Text, Time, and Context: Selected Papers of Carlota S. Smith

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Related Content. The approach integrates modern research on tense, aspect, and modality, while also addressing the complicated philological issues in these texts. Handbook of Jewish Languages. Editors: Lily Kahn and Aaron D. Chapters include historical and linguistic descriptions of each language, an overview of primary and secondary literature, and comprehensive bibliographies to aid further research. Many chapters also contain sample texts and images. This book is an unparalleled resource for anyone interested in Jewish languages, and will also be very useful for historical linguists, dialectologists, and scholars and students of minority or endangered languages.

This book is also available as paperback version.

This paperback edition has been updated to include dozens of additional bibliographic references. First, I was actively involved in the development of department-internal MA and Ph. This has given me a perspective on how to integrate a computational linguistics program into a department of linguistics.

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There has been an explosion of research in second language acquisition during the past decade that involves a number of different disciplines including Linguistics. As second language research becomes more common among mainstream linguists, there will be an evolving relation between Linguistics and the other disciplines undertaking second language research. A third matter that I dealt with as department chair is the relationship between Linguistics and language departments. Indiana University has many language departments and African languages are taught through the linguistics department.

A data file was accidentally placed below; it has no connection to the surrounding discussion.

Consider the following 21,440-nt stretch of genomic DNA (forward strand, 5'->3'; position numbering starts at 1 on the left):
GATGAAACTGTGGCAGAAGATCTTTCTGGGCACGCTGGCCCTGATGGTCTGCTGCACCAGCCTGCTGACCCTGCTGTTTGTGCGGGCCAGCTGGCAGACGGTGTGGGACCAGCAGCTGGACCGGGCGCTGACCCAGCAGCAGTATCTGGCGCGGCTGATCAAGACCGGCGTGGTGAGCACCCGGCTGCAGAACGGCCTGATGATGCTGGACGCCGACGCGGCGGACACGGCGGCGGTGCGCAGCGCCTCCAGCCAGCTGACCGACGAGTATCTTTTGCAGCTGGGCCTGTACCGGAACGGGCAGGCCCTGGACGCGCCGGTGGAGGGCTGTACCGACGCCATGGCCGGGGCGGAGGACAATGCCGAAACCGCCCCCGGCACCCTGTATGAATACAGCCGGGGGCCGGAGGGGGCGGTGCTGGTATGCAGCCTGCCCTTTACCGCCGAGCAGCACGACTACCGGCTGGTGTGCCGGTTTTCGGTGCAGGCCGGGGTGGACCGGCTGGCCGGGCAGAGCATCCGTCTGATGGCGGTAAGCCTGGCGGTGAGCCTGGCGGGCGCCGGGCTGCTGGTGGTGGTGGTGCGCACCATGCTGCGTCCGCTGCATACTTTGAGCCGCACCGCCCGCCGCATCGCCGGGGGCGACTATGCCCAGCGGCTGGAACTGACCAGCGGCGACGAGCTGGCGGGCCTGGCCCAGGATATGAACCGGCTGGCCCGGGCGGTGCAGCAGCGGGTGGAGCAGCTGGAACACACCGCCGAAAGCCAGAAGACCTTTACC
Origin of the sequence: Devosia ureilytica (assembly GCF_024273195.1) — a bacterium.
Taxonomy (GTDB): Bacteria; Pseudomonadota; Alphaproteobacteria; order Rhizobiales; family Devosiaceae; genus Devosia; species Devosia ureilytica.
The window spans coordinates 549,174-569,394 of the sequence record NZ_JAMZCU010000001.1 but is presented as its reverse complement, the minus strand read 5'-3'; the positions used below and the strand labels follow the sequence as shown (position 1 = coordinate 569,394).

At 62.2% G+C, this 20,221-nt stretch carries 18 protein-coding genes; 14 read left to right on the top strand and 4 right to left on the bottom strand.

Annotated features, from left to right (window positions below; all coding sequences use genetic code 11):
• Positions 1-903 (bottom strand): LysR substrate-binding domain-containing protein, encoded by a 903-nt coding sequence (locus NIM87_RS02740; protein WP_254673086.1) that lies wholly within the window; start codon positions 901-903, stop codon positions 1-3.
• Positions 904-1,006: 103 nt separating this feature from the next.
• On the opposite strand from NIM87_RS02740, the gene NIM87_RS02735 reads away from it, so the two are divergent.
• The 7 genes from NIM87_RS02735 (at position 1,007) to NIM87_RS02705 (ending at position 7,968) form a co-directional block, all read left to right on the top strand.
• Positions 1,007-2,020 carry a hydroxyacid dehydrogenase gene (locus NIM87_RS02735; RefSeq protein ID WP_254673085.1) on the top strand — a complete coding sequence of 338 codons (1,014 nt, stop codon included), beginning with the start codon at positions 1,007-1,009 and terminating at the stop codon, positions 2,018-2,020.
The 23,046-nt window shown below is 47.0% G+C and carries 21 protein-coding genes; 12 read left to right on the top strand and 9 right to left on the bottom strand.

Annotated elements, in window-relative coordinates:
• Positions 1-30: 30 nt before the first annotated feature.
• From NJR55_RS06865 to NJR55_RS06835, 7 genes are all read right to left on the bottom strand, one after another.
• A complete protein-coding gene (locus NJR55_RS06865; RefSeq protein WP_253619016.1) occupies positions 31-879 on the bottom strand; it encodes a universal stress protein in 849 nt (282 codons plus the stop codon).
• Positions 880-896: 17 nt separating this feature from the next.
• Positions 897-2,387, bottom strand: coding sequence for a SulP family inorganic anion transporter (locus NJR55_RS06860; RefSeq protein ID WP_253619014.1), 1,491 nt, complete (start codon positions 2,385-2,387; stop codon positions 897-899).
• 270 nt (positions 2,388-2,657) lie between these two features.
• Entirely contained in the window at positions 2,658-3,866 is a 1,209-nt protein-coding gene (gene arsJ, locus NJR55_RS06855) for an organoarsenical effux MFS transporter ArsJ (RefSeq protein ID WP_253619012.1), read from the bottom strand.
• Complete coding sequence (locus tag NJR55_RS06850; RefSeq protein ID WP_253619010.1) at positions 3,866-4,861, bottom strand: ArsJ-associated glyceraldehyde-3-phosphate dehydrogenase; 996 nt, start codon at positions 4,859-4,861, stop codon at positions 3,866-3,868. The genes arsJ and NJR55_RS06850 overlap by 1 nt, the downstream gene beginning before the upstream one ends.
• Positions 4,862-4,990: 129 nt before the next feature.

Ideally, the relationship between Linguistics and language programs should be symbiotic in that strong linguistic departments make for better language programs and vice-versa. The LSA needs to be concerned about the potential elimination of language programs, because such elimination can be a threat to our discipline. Other issues facing the LSA over the next three years that are of particular interest to me include the implementation of changes to Language , funding issues for linguists in light of cutbacks to NSF and NEH including funding for endangered languages , the evolving nature of Linguistic Institutes, and matters of community engagement.

Perhaps the most immediate and pressing issue that concerns me is the implementation of the changes to Language that are being undertaken. These changes are significant and must be monitored carefully since they can potentially have an impact on our organization.